As you guys all know, I took a break from blogging over the summer, due to work, travelling, family etc. Anyways just to show you guys I was thinking about you, I found a post I composed a few weeks back. And no, I’m not at all a reader but here’s a glimpse into what I discovered when I picked up this book.
So I know I haven’t blogged in a while but i seem to have found yet another hobby. And yes, you’ve identified it. I tend to get bored f things very easily. It’s not that I was bored of blogging or didn’t have anything to write but the process involved with ordering my thoughts in a way that was somewhat logical and interesting and actually recording them in a post just seemed overly long to me. So I jumped on another band wagon and began reading.
I don’t know whether it’s because of my upcoming EPQ project I am to begin or it’s for my dream of becoming a chemical engineer working in Nigeria, I’ve become increasingly interested in all things Naija. Nigerians music, films, news, words ( yes, I have now become somewhat fluent at speaking Yoruba) but most importantly books. For a while now I’ve heard people bang on about these Nigerian authors but I never once thought I would be sat on a plane for my summer vacation with a Nigerian novel in hand, a freshly warmed sausage roll, an array of sweets and chocolates and a nice cold drink, watching the moving scenes from the frosted window totally engrossed in this new book. Yeah, yeah, I’m not even gunna add to the suspense, you’ve guessed it, it’s only “Half of a Yellow Sun by someone who’s name I cannot pronounce or even spell (the book is very far away from me currently). So I thought what better way to try to redeem myself from my readers than to give them a personal book review from what I would describe as my favourite book and such a good read!
Ermm, okay, I can’t lie, I’m not too sure how these book review things go but I want to analyse this great novel without revealing too much so I give all you guys a chance to experience just a bit of what I experienced. But I’ll admit it right now, I was a hermit for a few days, carrying this book everywhere, wrapped in newspaper in order for it not to be ruined, commonly talking to myself or screaming at the characters or shedding a tear or two…. Or many in my case. It’s no understatement to say that this book just hits the nail right in the head for many reasons. I don’t know why but I didn’t do any research into this book, I briefly skim read the blurb and just went for it. The way which the author connects the main characters involved still baffles me now, never once did I feel disconnected from the story even when key bits d history was injected into it. I’m all for order and organisation but the author choose to deviate from the whole chronological order of things and reversed the story line in many chapters. For someone like me who doesn’t know anything at all about my origin and place of birth, it was important for me to take in all the references to history, after all the book was based on a historical event that has now shaped greater Nigeria, the Biafran War. It’s shocking to see how African parents are quick to teach you the culture and ways of life you’re from and not the actual history. What use is there having to call strangers Auntie/Uncle or scrape your knees just to greet when you don’t know where your nation stemmed from. Even just taking aside Nigeria as a whole but investigating into the tribes, you learn soooo much. I never knew I liked history or was interested in affairs from the past but this book has made me want to find out even more.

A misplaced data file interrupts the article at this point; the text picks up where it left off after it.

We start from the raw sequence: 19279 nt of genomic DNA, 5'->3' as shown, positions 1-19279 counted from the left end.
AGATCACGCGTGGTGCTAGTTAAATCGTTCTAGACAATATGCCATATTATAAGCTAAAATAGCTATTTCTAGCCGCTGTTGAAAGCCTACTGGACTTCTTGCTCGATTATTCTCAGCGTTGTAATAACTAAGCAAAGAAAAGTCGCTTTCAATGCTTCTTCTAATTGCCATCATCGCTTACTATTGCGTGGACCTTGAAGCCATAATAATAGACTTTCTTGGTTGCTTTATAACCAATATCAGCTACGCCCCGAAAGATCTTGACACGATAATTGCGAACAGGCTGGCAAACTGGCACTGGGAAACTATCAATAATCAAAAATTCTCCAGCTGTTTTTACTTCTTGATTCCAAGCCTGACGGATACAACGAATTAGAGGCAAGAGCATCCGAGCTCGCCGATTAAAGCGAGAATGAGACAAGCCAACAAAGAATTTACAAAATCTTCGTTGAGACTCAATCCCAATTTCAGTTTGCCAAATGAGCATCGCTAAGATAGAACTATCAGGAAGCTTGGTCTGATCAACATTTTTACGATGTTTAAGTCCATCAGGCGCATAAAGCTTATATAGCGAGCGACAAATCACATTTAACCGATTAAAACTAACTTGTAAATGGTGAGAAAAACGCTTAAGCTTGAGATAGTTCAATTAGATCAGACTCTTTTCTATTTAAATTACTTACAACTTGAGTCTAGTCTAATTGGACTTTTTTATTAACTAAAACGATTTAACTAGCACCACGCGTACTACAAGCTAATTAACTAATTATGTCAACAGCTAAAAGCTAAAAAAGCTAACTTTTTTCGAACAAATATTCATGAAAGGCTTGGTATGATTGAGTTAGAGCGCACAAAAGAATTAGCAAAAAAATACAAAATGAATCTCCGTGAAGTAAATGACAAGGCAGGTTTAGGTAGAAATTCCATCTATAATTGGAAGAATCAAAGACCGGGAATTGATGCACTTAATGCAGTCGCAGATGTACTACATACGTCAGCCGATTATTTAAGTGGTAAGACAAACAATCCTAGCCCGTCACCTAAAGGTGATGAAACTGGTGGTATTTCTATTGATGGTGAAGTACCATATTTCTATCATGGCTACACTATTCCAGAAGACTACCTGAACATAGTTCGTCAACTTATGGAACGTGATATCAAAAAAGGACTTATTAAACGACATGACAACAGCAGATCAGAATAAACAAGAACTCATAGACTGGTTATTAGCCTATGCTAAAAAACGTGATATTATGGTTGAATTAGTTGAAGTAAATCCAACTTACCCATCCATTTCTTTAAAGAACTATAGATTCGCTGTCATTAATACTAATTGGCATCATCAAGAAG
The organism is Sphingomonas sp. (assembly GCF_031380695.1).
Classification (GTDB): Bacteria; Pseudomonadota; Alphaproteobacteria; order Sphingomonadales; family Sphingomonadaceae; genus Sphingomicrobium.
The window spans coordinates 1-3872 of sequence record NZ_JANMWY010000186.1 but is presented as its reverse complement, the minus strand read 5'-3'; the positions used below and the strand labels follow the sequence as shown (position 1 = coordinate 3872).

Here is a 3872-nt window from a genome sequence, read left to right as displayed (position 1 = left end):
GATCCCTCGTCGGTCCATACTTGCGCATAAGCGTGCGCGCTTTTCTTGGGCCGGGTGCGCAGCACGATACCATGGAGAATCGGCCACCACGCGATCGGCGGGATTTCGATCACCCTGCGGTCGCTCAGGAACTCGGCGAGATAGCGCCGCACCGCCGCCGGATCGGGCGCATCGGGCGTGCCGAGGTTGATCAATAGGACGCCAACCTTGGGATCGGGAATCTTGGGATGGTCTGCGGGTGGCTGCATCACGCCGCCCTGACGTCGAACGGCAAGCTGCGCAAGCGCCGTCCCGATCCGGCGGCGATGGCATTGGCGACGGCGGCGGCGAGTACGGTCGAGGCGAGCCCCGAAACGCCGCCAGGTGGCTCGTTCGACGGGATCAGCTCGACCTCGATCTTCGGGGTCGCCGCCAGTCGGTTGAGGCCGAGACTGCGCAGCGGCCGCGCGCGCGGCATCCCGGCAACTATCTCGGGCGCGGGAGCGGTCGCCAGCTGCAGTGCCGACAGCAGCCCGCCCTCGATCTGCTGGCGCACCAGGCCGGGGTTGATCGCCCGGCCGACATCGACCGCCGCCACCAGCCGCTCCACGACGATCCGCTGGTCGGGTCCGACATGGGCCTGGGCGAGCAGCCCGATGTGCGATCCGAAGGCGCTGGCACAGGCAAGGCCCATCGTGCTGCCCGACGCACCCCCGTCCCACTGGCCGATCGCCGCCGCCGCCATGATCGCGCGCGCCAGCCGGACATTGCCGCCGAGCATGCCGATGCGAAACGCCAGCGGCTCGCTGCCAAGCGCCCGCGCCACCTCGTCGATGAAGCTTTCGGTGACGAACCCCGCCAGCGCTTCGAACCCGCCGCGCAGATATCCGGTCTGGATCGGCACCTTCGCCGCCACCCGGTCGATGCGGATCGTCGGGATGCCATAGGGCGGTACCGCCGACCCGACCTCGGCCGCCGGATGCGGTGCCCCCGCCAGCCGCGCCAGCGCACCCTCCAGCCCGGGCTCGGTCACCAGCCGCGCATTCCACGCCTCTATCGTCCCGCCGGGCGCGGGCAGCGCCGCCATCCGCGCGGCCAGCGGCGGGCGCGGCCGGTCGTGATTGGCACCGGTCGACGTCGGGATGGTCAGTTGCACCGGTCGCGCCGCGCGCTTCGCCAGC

If you asked me before what books I read, I’d say my revision guide, the way I revise is to read my revision guide as a story book and go over each page several times before it starts forming in my head. So when my friends used to read countless books, I can’t lie, I was pretty envious but I never understood the fascination behind these fictional tales. It is true that reading does open your mind to a lot of things. The 3 days or so I spent reading this book has broadened my thoughts so much and made me realise I’m not as educated and current as I thought I was.
All these articles, magazines, newspapers, the internet, they’re all good but to me it doesn’t compare to having a book in your hand and taking the information in. Reading is so insightful.
I can’t promise that during these 6 or so weeks I’m off college, I’ll be blogging day in and day out but just know the times I’m away, my head probably in a book, I’m trying to enlarge my thoughts and increase in knowledge just for you guys. After all, knowledge is key.
The book has recently been made into a movie which is a good adaptation of the book, however it’s only now I realise that books are much better than films!
•Author: Chimamanda Ngozi Adichie
Love, Praise’Gbemisola x